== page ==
Mild TNF inhibitor tapering is about as efficacious as the standard dose treatment in achieving inactive disease in patients with axial spondyloarthritis, according to data published in Arthritis Research & Therapy.
“The efficacy of long-term TNF [inhibitor] treatment has been demonstrated by several randomized controlled trials and large cohort studies,” Eun Young Lee, MD, PhD, MS, of the Seoul National University College of Medicine, South Korea, and colleagues wrote. “However, the long-term use of TNF [inhibitor] could increase economic burden on patients and the risk of infection and possibly some kinds of malignancy. However, several patients continue TNF [inhibitor] treatment despite maintaining persistent stable disease activity because treatment discontinuation usually leads to flares.”
They added, “Moreover, information regarding patients in whom tapering should be tried and how it should be performed is limited, which is a hurdle for the application of the tapering strategy in real-world clinical settings.”
Mild TNF inhibitor tapering is about as efficacious as the standard dose treatment in achieving inactive disease in patients with axial SpA, according to data.
To determine how tapering TNF inhibitors would impact the likelihood of achieving inactive disease status among patients with axial SpA, Lee and colleagues collected data from the Korean College of Rheumatology Biologics Registry, a nationwide cohort of patients with inflammatory arthritis treated with biological DMARDs. According to the researchers, there were 1,462 patients with axial SpA who started treatment with TNF inhibitors in the cohort as of January 2017. Each patient completed annual follow-up visits.
Lee and colleagues analyzed 1,575 one-year follow-up dosing intervals from 776 patients. Among those, 1,091 intervals were in the control group, 440 were in the mild-tapering group and 44 followed heavy tapering. The researchers quantified the TNF inhibitor dose during a 1-year follow-up interval as a dose quotient, calculated as (mean actual dose/standard dose)×(standarddosing interval/mean actual dosing interval)×100. Heavy tapering was defined as a dose quotient of less than 50, mild tapering as 50 to 99 and the control group as a quotient of 100.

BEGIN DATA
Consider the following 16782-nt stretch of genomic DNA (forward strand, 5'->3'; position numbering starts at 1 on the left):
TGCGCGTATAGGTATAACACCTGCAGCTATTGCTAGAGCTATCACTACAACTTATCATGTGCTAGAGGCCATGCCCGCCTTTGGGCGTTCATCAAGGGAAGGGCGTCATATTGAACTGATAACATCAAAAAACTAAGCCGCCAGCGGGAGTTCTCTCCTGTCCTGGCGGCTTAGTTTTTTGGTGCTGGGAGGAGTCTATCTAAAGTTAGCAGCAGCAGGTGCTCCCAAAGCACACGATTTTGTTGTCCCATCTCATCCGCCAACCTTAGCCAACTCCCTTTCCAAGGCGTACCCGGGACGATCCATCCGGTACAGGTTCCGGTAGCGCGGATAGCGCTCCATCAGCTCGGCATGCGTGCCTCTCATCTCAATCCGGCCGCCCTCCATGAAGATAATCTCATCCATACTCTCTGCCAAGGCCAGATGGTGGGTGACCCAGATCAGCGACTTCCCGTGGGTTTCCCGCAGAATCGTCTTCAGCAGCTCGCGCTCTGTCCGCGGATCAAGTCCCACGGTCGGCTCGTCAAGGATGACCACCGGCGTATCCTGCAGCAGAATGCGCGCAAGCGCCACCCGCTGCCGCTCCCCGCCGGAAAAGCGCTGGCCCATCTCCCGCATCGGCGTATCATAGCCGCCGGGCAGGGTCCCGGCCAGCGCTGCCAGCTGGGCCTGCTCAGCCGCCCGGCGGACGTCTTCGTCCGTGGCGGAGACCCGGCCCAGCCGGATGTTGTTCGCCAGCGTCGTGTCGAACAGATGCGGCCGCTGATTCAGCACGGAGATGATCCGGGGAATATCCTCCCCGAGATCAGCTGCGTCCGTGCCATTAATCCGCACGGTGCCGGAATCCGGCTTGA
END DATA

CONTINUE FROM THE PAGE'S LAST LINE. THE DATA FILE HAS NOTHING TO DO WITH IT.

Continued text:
Outcome variables included Ankylosing Spondylitis Disease Activity Score-inactive disease (ASDAS-ID), defined as an ASDAS-CRP of less than 1.3, as well as a Bath Ankylosing Spondylitis Disease Activity Index (BASDAI50) major clinical response, in the follow-up.
According to the researchers, 91.1% of patients demonstrated high disease activity, defined as an ASDAS-CRP of 2.1 or more, at baseline. The dose quotient of each interval was significantly impacted by the ASDAS-CRP in the prior follow-up (P<.001). In their analysis, the researchers found that the likelihood achieving ASDAS-ID was similar between the control and mild-tapering groups, but significantly decreased in the heavy-tapering group (OR compared with control=0.28; 95% CI, 0.08-0.94). However, the likelihood of achieving BASDAI50 was no different among the groups.
Among the 327 patients who achieved ASDAS-ID 1year after starting TNF inhibitors, inactive disease was maintained in 66.1% of subsequent dosing intervals. Only intervals in the mild-tapering group demonstrated a likelihood of target maintenance comparable with the controls (OR=1.25; 95% CI, 0.41-3.8). However, this likelihood decreased as ASDAS-CRP increased.
“Our study showed that mild tapering of TNF [inhibitor] had efficacy comparable with that of the standard-dose treatment in maintaining the optimal target in patients with axSpA who reached ASDAS-ID 1year after TNF [inhibitor] treatment,” Lee and colleagues wrote. “Although this result should be confirmed with randomized studies in the future, it provides important real-world evidence for universal recommendation of the tapering strategy.” – by Jason Laday
Disclosure: The researchers report no relevant financial disclosures.